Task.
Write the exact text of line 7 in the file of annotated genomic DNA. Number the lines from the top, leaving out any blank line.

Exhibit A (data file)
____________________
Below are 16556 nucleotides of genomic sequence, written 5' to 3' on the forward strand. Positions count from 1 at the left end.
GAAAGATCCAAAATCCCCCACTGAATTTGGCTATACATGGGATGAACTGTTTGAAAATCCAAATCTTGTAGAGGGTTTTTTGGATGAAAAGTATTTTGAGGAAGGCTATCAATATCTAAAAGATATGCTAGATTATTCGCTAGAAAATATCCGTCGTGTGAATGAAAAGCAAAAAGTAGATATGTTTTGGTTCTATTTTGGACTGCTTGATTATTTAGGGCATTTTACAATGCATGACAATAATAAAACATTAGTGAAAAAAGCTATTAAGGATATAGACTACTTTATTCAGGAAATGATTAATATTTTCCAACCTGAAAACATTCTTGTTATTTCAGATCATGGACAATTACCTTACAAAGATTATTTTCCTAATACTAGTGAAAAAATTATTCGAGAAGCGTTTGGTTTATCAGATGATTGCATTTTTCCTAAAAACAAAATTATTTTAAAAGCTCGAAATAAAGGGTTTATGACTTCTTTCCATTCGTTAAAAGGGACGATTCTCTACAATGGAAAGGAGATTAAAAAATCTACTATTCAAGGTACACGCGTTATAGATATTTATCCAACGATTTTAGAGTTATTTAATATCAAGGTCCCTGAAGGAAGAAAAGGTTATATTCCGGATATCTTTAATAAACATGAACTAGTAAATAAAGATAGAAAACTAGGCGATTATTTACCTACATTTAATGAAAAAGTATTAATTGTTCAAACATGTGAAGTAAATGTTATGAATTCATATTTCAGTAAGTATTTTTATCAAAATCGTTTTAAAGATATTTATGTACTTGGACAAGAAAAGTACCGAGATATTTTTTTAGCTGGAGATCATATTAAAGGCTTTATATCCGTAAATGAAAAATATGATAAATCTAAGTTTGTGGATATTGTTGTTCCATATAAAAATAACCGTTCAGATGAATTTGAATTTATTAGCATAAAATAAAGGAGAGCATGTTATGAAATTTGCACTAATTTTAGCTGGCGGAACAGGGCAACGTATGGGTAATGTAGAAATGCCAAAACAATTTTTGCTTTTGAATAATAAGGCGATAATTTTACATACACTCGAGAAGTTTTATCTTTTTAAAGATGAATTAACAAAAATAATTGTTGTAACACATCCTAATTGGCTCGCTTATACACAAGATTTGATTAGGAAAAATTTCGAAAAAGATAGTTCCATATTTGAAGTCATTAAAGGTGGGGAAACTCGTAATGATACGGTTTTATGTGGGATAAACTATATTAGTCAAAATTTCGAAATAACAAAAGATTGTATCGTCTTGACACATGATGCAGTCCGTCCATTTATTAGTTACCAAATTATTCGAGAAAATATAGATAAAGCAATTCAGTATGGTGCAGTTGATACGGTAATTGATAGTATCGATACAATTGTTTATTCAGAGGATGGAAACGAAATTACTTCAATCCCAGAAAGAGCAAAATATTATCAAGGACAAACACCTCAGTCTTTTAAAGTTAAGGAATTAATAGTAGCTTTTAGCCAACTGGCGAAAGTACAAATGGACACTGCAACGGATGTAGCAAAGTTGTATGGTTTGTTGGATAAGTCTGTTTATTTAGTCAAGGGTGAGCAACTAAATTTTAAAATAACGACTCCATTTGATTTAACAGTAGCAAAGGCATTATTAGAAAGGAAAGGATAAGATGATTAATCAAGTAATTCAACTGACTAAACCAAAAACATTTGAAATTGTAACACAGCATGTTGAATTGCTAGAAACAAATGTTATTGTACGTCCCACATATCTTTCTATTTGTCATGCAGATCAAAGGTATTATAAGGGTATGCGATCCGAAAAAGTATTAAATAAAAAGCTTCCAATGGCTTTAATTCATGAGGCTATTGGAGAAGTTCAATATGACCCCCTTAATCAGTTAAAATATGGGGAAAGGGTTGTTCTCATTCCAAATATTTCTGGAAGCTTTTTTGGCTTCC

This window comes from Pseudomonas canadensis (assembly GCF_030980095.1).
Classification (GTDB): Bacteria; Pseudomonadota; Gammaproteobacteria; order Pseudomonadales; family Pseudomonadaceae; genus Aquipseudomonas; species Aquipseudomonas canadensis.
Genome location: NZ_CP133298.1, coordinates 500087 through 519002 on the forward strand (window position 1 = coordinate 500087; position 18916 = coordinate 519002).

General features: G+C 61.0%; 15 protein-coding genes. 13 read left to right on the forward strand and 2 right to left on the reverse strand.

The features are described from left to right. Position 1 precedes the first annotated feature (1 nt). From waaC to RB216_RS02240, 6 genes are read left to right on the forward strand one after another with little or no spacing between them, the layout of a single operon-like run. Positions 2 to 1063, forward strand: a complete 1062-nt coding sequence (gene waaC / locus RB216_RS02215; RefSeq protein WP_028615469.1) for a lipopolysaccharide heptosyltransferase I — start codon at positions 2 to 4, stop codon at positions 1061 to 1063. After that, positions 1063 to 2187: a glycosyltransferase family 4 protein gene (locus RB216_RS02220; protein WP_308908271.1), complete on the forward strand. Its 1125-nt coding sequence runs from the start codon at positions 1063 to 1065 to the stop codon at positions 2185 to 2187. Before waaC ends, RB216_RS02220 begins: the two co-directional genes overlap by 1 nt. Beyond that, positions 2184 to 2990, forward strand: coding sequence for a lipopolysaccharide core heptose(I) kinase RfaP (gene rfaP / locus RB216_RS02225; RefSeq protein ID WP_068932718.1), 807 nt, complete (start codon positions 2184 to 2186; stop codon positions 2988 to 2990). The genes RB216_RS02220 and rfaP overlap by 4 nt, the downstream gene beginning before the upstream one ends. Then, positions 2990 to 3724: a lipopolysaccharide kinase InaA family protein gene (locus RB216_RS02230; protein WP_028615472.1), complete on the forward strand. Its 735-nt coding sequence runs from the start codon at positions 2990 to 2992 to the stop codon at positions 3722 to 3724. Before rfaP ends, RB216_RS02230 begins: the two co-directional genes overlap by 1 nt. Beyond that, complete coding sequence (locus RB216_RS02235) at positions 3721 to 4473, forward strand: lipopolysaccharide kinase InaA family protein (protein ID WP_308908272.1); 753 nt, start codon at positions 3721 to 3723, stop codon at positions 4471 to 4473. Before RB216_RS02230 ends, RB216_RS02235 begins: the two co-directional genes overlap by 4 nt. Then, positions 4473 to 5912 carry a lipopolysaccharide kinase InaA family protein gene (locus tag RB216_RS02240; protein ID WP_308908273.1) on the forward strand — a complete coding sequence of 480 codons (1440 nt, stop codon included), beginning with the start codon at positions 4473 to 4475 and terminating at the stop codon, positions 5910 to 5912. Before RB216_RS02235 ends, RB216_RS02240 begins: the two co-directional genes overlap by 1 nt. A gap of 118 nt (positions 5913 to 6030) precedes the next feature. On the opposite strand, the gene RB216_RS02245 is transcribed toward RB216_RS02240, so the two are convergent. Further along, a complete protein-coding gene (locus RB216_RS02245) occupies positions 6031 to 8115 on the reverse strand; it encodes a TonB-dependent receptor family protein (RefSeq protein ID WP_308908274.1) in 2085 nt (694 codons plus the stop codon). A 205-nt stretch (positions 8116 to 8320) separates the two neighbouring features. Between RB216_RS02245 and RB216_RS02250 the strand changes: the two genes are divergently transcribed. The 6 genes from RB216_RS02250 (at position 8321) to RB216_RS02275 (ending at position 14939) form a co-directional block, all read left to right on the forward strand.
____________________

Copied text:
The features are described from left to right. Position 1 precedes the first annotated feature (1 nt). From waaC to RB216_RS02240, 6 genes are read left to right on the forward strand one after another with little or no spacing between them, the layout of a single operon-like run. Positions 2 to 1063, forward strand: a complete 1062-nt coding sequence (gene waaC / locus RB216_RS02215; RefSeq protein WP_028615469.1) for a lipopolysaccharide heptosyltransferase I — start codon at positions 2 to 4, stop codon at positions 1061 to 1063. After that, positions 1063 to 2187: a glycosyltransferase family 4 protein gene (locus RB216_RS02220; protein WP_308908271.1), complete on the forward strand. Its 1125-nt coding sequence runs from the start codon at positions 1063 to 1065 to the stop codon at positions 2185 to 2187. Before waaC ends, RB216_RS02220 begins: the two co-directional genes overlap by 1 nt. Beyond that, positions 2184 to 2990, forward strand: coding sequence for a lipopolysaccharide core heptose(I) kinase RfaP (gene rfaP / locus RB216_RS02225; RefSeq protein ID WP_068932718.1), 807 nt, complete (start codon positions 2184 to 2186; stop codon positions 2988 to 2990). The genes RB216_RS02220 and rfaP overlap by 4 nt, the downstream gene beginning before the upstream one ends. Then, positions 2990 to 3724: a lipopolysaccharide kinase InaA family protein gene (locus RB216_RS02230; protein WP_028615472.1), complete on the forward strand. Its 735-nt coding sequence runs from the start codon at positions 2990 to 2992 to the stop codon at positions 3722 to 3724. Before rfaP ends, RB216_RS02230 begins: the two co-directional genes overlap by 1 nt. Beyond that, complete coding sequence (locus RB216_RS02235) at positions 3721 to 4473, forward strand: lipopolysaccharide kinase InaA family protein (protein ID WP_308908272.1); 753 nt, start codon at positions 3721 to 3723, stop codon at positions 4471 to 4473. Before RB216_RS02230 ends, RB216_RS02235 begins: the two co-directional genes overlap by 4 nt. Then, positions 4473 to 5912 carry a lipopolysaccharide kinase InaA family protein gene (locus tag RB216_RS02240; protein ID WP_308908273.1) on the forward strand — a complete coding sequence of 480 codons (1440 nt, stop codon included), beginning with the start codon at positions 4473 to 4475 and terminating at the stop codon, positions 5910 to 5912. Before RB216_RS02235 ends, RB216_RS02240 begins: the two co-directional genes overlap by 1 nt. A gap of 118 nt (positions 5913 to 6030) precedes the next feature. On the opposite strand, the gene RB216_RS02245 is transcribed toward RB216_RS02240, so the two are convergent. Further along, a complete protein-coding gene (locus RB216_RS02245) occupies positions 6031 to 8115 on the reverse strand; it encodes a TonB-dependent receptor family protein (RefSeq protein ID WP_308908274.1) in 2085 nt (694 codons plus the stop codon). A 205-nt stretch (positions 8116 to 8320) separates the two neighbouring features. Between RB216_RS02245 and RB216_RS02250 the strand changes: the two genes are divergently transcribed. The 6 genes from RB216_RS02250 (at position 8321) to RB216_RS02275 (ending at position 14939) form a co-directional block, all read left to right on the forward strand.